UVA baseball alum Andrew Abbott pitches gem for Cincinnati Reds in MLB debut

UVA baseball alum Andrew Abbott pitches gem for Cincinnati Reds in MLB debut

andrew abbott
Photo: UVA Athletics

UVA baseball alum Andrew Abbott, a 2021 second-round MLB Draft pick, was impressive in his big-league debut for the Cincinnati Reds on Monday, taking a no-hitter into the fifth inning of a 2-0 win over the Milwaukee Brewers.

Abbott, who had a 17-13 record with a 3.06 ERA in his four seasons at Virginia, gave up one hit in six scoreless innings in his debut, striking out six and walking four.

Those numbers represent a bit of history. According to MLB.com, Abbott is the only left-hander in the Modern Era to put up six-plus shutout innings with six-plus strikeouts and no more than one hit allowed in his MLB debut.

“I know I’m going to have a mountain of things to go through on my phone after this, but it’s been a dream come true,” said Abbott, the No. 6 prospect in the Reds organization who ranks as the No. 95 overall prospect by MLB Pipeline.

Abbott had to work his way out of a rough first inning – he needed 28 pitches to get out of the inning, including working out a 10-pitch, two-out walk to Brewers catcher William Contreras – before striking out Christian Yelich with a 94-mph fastball to end the frame.

It then took him 25 pitches to get out of the second inning, which opened with back-to-back walks to Brian Anderson and Luis Arias, before he ended the second with strikeouts of Joey Wiemer and Blake Perkins.

“I think, early on, it took him an inning or two to settle in,” Reds manager David Bell said. “If you’re human, that’s very normal, so I was glad to actually see that, and his ability to lock it back in was really impressive.”

The strikeouts of Wiemer and Perkins started a stretch in which Abbott retired 10 batters in a row before giving up his first and only hit of the game, a one-out double to Wiemer in the fifth.

After he got out of that inning with no damage, Bell left Abbott in to start the sixth with his pitch count at 84 going into the inning. Abbott issued a leadoff walk to second baseman Andruw Monasterio, then struck out Contreras and Yelich, who fouled off three straight 0-2 pitches before going down swinging on a 93-mph four-seamer.

“The Yelich fastball was my favorite pitch. He had to throw it right there,” Reds catcher Luke Maile said. “It was a super-dangerous hitter who had seen a lot of pitches and was fouling them off the right way. He wasn’t rolling them over. He was seeing them pretty good, short and quick. We had a bit of space on the outer half. At the same time, there’s not a lot of margin for error when you do that after they’ve seen so many of them, especially a hitter like him. He just drilled the glove. It was the one pitch that stuck out where you could have stuck the mitt out on a fungo and he would have hit it. It was an impressive pitch.”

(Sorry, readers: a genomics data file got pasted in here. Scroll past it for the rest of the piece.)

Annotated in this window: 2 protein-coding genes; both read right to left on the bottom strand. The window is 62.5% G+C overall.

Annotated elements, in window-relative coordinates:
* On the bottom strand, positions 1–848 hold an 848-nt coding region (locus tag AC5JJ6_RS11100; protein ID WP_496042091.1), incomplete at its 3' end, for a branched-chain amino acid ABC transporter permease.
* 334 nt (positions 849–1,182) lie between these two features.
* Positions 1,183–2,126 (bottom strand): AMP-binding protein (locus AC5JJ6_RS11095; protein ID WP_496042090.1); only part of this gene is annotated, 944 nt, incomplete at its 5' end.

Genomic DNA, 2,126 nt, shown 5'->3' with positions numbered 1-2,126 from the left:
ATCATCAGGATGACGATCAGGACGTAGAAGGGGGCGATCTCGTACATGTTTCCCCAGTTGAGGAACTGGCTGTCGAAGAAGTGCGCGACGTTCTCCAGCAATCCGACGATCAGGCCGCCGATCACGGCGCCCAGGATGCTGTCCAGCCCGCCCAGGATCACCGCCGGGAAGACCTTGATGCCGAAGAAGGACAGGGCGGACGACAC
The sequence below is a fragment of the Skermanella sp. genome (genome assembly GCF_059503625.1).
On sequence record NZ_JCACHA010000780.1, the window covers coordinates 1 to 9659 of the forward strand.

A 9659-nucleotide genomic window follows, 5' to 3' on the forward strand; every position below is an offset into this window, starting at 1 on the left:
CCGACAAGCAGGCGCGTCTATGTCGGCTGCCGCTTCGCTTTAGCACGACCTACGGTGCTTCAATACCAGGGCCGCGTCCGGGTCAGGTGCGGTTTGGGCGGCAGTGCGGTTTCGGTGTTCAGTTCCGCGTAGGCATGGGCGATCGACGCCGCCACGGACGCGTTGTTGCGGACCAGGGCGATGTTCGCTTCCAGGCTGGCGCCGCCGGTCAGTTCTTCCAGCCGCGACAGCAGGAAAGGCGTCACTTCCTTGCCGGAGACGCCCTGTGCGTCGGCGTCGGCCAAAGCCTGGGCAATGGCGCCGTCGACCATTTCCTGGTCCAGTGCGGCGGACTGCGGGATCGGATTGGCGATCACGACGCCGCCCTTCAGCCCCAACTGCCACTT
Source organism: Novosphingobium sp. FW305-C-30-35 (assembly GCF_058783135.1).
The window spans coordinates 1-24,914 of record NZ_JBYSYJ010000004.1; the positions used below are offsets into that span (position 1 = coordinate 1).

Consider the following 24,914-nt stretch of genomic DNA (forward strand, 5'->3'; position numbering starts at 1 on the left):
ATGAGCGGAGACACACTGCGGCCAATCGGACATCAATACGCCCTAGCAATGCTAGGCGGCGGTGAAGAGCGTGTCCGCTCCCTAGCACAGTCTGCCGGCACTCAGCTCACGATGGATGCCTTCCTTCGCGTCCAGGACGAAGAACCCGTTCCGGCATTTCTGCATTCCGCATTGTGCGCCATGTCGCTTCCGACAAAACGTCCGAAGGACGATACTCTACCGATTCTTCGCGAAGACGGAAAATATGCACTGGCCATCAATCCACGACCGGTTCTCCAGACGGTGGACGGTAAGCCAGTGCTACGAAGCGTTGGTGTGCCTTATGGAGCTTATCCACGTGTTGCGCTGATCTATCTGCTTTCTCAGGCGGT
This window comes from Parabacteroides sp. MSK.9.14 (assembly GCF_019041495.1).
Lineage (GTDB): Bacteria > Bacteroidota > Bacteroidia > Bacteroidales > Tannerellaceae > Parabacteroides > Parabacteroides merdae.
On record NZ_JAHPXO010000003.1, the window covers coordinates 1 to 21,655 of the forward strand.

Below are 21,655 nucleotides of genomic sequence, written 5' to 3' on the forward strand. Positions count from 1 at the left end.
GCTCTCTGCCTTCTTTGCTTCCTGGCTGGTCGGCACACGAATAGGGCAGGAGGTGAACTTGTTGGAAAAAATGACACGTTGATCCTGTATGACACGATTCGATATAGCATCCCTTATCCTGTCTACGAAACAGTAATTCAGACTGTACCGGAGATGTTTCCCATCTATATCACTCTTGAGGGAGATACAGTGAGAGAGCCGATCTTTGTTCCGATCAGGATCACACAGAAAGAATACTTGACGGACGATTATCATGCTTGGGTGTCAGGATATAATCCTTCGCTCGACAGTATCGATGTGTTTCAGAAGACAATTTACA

Abbott then induced a flyball out from Anderson with his 105th pitch of the night, a 1-2 92-mph four-seamer, to get out of the sixth.

“He was up over 100 pitches, I think the most he’s thrown is 97, 98 this year, but really big out right there,” Bell said. “Of course, I want his night to end well, and we’re trying to win the game, but he was able to get that out and do both.”

“When I was a reliever, I know what the feeling is when you kind of know when the coach is going to make the move,” said Abbott, who pitched out of the bullpen his first three seasons at Virginia, before Brian O’Connor moved him to the starting rotation in 2021.

“I wanted to leave under my own power as much as possible. I’m just (grateful) that they had enough trust in me to just ride it out,” Abbott said.

Abbott, who is 4-0 with a 2.50 ERA in 10 starts in Double-A and Triple-A this season, was called up to the big club with the thinking by Bell and the front office being that they would give him a chance to earn a spot at the bottom of the starting rotation.

It’s one start, but the early thinking has to be positive in that respect.

“He’s been impressive since he’s been in our organization, and now he’s getting an opportunity to pitch here,” Bell said. “We wouldn’t have brought him up if we didn’t think he had a real shot to stay with us and keep getting opportunities, and tonight was a great start.”

Abbott knows he has work to do, and as good as his final statline was, his focus was on the four walks.

“I personally don’t like the four walks,” Abbott said. “It’s a tough stat. The game overall was good, but the four walks, I’ve got to be better with that.”

Chris Graham

Chris Graham

Chris Graham is the founder and editor of Augusta Free Press. A 1994 alum of the University of Virginia, Chris is the author and co-author of seven books, including Poverty of Imagination, a memoir published in 2019, and Team of Destiny: Inside Virginia Basketball’s Run to the 2019 National Championship, and The Worst Wrestling Pay-Per-View Ever, published in 2018. For his commentaries on news, sports and politics, go to his YouTube page, youtube.com/chrisgrahamAFP.